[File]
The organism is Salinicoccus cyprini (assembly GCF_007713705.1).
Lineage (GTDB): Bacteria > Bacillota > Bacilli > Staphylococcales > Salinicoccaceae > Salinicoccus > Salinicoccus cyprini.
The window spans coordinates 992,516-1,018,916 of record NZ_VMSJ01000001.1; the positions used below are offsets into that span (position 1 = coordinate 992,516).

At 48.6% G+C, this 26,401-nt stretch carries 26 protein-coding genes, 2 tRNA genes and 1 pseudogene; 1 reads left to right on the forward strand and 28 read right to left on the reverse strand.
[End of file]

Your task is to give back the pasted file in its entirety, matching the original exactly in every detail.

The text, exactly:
The organism is Salinicoccus cyprini (assembly GCF_007713705.1).
Lineage (GTDB): Bacteria > Bacillota > Bacilli > Staphylococcales > Salinicoccaceae > Salinicoccus > Salinicoccus cyprini.
The window spans coordinates 992,516-1,018,916 of record NZ_VMSJ01000001.1; the positions used below are offsets into that span (position 1 = coordinate 992,516).

At 48.6% G+C, this 26,401-nt stretch carries 26 protein-coding genes, 2 tRNA genes and 1 pseudogene; 1 reads left to right on the forward strand and 28 read right to left on the reverse strand.